Is there an elementary proof that the Mertens function is not $O(x^\theta)$ if $\theta <1/2$?

The Mertens function is the partial sums of the Moebius function: $M(x)=\sum_{n\leq x}\mu(n)$ Since the zeta-function has a zero on the critical line it follows that $M(x)\ne O(x^\theta)$ for any $\theta<\frac 12$.

Does anyone know if there is an elementary proof of this statement? (By elementary I mean a proof which does not depend on complex analysis, in particular the existance of a zero of $\zeta$). even an elementary proof of $M(x)$ being unbounded would be interesting to me.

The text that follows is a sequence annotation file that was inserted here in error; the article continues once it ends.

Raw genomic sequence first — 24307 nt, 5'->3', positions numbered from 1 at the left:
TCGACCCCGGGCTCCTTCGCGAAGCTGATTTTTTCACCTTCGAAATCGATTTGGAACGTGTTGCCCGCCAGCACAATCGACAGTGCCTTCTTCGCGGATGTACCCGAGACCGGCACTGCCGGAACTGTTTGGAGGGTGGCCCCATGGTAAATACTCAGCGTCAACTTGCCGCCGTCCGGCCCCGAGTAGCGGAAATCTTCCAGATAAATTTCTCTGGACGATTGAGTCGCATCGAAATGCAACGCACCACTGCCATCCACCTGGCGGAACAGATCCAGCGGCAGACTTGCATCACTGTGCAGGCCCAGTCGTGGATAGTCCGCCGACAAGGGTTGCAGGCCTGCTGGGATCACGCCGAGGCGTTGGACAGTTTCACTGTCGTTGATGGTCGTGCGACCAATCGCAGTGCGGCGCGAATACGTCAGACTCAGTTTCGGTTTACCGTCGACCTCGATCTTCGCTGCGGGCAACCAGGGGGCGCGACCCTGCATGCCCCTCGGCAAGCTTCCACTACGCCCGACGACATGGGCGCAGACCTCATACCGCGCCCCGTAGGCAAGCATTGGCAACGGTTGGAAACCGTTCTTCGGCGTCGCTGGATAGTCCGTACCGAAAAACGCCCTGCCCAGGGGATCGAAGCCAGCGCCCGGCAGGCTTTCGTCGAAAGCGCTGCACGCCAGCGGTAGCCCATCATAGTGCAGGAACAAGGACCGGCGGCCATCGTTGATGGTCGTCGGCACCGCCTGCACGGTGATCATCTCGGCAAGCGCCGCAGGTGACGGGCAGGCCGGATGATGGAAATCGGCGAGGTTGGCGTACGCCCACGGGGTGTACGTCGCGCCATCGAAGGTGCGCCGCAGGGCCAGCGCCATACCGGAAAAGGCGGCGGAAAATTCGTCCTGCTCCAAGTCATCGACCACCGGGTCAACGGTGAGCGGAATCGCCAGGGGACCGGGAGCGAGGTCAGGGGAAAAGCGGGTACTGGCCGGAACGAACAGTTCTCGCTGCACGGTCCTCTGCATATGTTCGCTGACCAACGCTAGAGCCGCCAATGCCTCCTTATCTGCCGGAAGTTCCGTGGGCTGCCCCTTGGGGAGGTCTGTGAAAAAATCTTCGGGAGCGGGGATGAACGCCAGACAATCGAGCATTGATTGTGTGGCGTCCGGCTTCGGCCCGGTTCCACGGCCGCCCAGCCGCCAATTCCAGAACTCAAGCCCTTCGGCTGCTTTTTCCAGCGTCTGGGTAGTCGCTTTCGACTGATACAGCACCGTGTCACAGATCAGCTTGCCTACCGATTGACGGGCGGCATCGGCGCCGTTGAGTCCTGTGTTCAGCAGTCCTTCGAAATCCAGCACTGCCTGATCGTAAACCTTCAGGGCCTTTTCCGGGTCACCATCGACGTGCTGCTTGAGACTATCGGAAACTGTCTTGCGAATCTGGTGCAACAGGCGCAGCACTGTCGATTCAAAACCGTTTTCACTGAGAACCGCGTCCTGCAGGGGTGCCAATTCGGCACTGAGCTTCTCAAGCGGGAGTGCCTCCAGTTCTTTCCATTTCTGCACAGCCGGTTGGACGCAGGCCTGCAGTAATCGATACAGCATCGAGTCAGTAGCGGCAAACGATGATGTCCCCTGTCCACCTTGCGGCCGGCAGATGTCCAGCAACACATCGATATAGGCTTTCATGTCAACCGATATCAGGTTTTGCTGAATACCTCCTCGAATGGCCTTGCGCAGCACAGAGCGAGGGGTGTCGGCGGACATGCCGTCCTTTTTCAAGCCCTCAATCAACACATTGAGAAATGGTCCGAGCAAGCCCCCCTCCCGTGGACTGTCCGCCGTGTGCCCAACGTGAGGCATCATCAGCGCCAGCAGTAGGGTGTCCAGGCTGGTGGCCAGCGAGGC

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You might enjoy reading the answers to mathoverflow.net/questions/11074/… – David Speyer Nov 26 '10 at 18:17

As far as I know, even an elementary proof that $M(x)$ is unbounded is not known.

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Note that the function field analogue of M(x) is bounded (no zeroes for the analogous zeta function), so this already rules out a fairly large class of elementary proofs; one needs to somehow use a property of the rational integers that is not shared by the polynomials over a finite field. – Terry Tao Nov 26 '10 at 21:32